TL;DR: The reason for which currencies are, or aren’t used, is never a purely technical reason, while developers keep differentiating their cryptocurrencies with technical features.
Bitcoin pushed its record high valuation higher again this month! Who believes that cryptocurrencies will replace all existing currencies and be a viable alternative to government-issued currencies now?
Well, all cryptocurrencies are not created equal. What’s disturbing in cryptocurrencies today is that despite their insanely high market capitalizations, almost no cryptocurrency is primarily used for what it’s supposed to: trading goods and services. When their value/market cap is going through the roof, it’s because investors hope that they will eventually evolve into something that people will use to trade goods and services, which would stabilize their value at a level higher than today. But let’s see why it is not the case today.
The value of a currency is usually a measure of how much people trust they can use it
A currency is by definition something that:
(1) Sets a price reference
(2) Can be used to exchange goods and services
(3) Can be used as a storage of value
What’s important to note is that these conditions are always met at a certain defined place (on a market), and within a certain time interval.
Even for government issued currencies, these conditions are true only on the currency’s home market, which happens to be often delimited geographically, but not always. The Swiss Franc for instance meets these conditions in Switzerland but also in neighboring regions of France, Italy, Germany and Austria. Indian Rupees and Russian Rubles also fully meet the requirements on their respective markets. Yet, earlier this year, I wasn’t able to exchange my Indian Rupees for Russian Rubles at a decent rate anywhere in Moscow. Because Russia’s trade with India is relatively unimportant, Rupees are less exchangeable against goods and services on this market, which decreases their value. As such, the Rupee does not represent a currency on the Russian consumer market.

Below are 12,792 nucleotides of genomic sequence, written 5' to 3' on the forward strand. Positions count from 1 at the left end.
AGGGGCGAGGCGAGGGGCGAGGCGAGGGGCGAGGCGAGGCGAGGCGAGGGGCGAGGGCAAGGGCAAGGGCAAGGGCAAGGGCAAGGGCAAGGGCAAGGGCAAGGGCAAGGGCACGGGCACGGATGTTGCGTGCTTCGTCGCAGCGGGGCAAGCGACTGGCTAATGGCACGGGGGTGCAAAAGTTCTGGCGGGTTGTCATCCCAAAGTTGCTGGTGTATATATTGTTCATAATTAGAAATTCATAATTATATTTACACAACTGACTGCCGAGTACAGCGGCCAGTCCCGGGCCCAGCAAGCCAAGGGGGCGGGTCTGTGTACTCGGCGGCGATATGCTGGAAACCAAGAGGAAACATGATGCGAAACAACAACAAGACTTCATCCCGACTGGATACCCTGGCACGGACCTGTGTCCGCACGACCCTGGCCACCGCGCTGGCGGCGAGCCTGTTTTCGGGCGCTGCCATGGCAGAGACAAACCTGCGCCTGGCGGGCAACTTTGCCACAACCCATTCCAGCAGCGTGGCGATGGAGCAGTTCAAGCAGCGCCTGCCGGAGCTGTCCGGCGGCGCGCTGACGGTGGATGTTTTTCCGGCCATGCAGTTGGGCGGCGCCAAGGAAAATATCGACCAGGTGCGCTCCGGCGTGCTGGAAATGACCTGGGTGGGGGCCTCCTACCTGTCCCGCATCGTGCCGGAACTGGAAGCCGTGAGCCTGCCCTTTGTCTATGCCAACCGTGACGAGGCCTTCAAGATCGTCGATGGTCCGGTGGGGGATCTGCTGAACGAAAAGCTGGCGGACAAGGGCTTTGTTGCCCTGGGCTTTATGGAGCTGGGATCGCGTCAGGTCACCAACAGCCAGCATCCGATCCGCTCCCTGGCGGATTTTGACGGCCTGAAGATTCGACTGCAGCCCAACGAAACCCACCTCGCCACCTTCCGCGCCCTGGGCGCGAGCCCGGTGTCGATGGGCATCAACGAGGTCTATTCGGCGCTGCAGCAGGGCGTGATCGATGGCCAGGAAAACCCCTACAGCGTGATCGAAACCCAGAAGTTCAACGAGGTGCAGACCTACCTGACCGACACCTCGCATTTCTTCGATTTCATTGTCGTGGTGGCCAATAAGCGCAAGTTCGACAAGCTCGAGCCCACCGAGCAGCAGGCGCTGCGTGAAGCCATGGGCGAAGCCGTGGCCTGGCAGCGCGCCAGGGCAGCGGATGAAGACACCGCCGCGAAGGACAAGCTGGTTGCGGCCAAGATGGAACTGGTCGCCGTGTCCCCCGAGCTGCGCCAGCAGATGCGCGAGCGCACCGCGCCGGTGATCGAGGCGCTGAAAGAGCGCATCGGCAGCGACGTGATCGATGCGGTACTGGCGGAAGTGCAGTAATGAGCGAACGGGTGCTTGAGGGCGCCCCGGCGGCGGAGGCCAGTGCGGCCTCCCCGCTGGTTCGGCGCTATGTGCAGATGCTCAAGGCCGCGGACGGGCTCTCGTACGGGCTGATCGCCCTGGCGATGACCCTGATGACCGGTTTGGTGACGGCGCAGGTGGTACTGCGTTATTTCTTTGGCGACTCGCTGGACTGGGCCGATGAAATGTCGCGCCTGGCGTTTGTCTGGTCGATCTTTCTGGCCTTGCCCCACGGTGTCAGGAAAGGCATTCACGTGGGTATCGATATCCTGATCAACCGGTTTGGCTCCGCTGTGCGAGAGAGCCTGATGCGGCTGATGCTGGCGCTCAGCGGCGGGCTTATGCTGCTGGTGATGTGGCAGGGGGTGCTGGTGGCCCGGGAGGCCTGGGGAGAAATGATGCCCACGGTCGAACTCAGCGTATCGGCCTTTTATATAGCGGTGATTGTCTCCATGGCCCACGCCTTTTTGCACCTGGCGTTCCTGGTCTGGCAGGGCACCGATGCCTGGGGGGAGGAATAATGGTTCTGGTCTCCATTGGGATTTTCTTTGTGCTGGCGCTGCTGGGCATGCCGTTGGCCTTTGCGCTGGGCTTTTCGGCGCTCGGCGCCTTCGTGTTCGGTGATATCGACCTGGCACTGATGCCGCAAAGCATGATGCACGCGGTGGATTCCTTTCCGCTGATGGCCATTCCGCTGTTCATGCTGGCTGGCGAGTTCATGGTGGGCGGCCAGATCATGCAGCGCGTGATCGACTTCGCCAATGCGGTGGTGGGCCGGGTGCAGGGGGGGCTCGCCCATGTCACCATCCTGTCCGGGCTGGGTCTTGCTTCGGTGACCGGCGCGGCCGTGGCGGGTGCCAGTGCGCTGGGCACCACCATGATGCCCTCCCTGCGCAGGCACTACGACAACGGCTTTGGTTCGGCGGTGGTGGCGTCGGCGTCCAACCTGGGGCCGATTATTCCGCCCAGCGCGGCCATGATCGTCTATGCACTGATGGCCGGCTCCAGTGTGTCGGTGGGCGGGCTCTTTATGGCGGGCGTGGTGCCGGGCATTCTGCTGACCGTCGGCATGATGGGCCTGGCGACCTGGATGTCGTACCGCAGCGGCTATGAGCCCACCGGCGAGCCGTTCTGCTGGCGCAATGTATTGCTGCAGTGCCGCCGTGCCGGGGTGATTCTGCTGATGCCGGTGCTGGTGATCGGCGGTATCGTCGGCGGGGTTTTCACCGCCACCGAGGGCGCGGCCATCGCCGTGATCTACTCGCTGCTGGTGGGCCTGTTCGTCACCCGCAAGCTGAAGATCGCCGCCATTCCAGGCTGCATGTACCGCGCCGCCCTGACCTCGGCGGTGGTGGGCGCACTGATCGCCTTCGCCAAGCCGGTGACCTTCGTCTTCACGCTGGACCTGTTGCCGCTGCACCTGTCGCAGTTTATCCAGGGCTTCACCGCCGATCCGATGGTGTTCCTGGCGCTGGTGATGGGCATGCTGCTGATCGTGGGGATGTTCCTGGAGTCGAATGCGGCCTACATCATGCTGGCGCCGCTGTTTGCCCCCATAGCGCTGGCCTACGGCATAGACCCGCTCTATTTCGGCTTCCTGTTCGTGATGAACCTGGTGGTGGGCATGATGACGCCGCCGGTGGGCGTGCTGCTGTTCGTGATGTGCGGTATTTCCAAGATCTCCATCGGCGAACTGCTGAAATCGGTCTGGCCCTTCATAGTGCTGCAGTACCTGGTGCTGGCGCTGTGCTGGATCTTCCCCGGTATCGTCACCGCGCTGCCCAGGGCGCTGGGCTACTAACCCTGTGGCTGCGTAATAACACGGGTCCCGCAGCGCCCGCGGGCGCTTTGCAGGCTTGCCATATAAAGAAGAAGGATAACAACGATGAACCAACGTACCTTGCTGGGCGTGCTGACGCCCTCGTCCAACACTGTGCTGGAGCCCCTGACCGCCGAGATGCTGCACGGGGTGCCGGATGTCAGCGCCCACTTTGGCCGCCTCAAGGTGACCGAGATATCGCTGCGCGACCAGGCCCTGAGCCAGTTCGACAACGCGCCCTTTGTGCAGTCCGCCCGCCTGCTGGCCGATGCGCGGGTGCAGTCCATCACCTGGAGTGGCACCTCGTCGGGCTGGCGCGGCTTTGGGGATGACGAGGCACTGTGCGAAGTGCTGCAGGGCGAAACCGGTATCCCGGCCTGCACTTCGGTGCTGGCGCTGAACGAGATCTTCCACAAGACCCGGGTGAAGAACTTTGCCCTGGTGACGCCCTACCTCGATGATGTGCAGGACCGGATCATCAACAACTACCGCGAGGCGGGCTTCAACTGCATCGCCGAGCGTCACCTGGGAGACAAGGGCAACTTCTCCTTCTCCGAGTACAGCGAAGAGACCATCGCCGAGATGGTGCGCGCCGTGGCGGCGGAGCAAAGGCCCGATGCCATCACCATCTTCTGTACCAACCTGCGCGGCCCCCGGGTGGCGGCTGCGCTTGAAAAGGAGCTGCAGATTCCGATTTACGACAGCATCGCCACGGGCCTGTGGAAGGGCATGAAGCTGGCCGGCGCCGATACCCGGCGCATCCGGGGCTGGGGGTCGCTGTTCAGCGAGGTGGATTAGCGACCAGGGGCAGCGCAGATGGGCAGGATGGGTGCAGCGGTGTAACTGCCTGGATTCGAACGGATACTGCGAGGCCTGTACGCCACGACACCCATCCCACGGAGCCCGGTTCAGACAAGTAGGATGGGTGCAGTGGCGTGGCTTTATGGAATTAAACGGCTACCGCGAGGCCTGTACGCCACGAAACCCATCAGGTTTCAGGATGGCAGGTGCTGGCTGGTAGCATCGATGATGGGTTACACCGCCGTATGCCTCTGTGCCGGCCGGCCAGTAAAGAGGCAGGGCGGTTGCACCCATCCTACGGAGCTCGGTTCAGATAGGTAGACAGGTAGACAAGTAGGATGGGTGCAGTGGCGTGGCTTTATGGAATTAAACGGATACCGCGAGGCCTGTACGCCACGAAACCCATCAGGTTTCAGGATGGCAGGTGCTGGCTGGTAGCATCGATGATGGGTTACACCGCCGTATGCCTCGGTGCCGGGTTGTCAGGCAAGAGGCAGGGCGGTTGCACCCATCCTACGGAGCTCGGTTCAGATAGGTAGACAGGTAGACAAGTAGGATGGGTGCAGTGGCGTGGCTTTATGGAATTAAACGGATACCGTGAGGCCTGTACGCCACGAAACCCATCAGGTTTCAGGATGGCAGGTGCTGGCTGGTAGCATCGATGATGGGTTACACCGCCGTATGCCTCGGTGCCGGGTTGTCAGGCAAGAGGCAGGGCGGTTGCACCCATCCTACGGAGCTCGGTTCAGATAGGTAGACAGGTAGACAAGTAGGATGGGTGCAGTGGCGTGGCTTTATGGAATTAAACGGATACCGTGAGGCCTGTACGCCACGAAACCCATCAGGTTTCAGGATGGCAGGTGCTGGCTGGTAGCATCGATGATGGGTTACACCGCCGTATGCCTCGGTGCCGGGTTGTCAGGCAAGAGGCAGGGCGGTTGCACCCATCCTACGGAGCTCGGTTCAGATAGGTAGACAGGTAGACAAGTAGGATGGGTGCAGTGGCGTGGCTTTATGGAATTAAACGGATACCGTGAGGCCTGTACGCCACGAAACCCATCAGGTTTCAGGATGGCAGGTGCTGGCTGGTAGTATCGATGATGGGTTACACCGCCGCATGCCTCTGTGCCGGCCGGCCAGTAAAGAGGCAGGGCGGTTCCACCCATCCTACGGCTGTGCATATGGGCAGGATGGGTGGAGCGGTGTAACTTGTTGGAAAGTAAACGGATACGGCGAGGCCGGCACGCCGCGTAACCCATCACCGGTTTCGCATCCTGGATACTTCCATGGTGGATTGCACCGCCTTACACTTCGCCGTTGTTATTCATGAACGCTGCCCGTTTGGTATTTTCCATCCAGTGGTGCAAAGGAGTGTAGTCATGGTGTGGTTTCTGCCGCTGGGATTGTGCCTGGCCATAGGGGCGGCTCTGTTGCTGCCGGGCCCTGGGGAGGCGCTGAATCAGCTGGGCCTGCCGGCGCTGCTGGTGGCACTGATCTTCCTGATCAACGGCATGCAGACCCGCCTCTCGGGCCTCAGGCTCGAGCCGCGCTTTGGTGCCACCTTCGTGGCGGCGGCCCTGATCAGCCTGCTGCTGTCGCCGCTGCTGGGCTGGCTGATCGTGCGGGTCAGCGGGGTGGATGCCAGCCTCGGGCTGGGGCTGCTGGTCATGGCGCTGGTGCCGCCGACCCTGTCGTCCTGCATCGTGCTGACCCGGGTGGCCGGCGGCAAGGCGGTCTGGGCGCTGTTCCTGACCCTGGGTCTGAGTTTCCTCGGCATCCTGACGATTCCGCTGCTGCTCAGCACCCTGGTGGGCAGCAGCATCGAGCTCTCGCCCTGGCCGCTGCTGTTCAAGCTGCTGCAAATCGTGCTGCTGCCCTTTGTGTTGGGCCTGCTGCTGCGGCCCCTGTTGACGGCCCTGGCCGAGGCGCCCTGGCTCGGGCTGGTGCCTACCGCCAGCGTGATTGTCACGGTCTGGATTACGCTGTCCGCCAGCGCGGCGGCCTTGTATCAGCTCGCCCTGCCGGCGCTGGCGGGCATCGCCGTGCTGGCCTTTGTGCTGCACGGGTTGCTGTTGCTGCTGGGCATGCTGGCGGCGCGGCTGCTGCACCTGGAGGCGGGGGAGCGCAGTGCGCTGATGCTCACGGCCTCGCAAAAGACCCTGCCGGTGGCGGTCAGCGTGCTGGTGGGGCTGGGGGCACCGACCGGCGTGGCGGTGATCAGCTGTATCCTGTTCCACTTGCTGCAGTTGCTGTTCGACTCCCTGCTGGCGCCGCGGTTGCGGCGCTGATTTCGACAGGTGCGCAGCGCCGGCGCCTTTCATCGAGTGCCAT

No currency is a currency in a vacuum. Currencies exist on a specific market.
Most cryptocurrencies don’t pass the test for being a currency on any market at all. Almost no cryptocurrency succeeds at being a price reference (1). All prices in coins are always converted from their dollar value before a transaction happens. Most of them also fail at being convertible against goods and services (2). None of us could survive or run a business on any market if our revenue was to be spent only in any of these currencies. And (3) can only be met if the first two conditions are met, in the case of currencies.
In fact, I counted the number of merchants online who are willing to take the top 30 cryptocurrencies (with market caps ranging from $200M to $7B+) as a form of payment:
- <10'000 businesses accept Bitcoin in the world*
- <500 businesses for each other currency than Bitcoin and Ether (more likely <<100)
Coins fight over which one has the best technical performance, not on solving any subset of users’ problem
“Having No Specific User in Mind” was listed years ago already by Paul Graham as one of the 18 mistakes that kill startups. YC even has t-shirts to make sure they never forget to “build something people want”.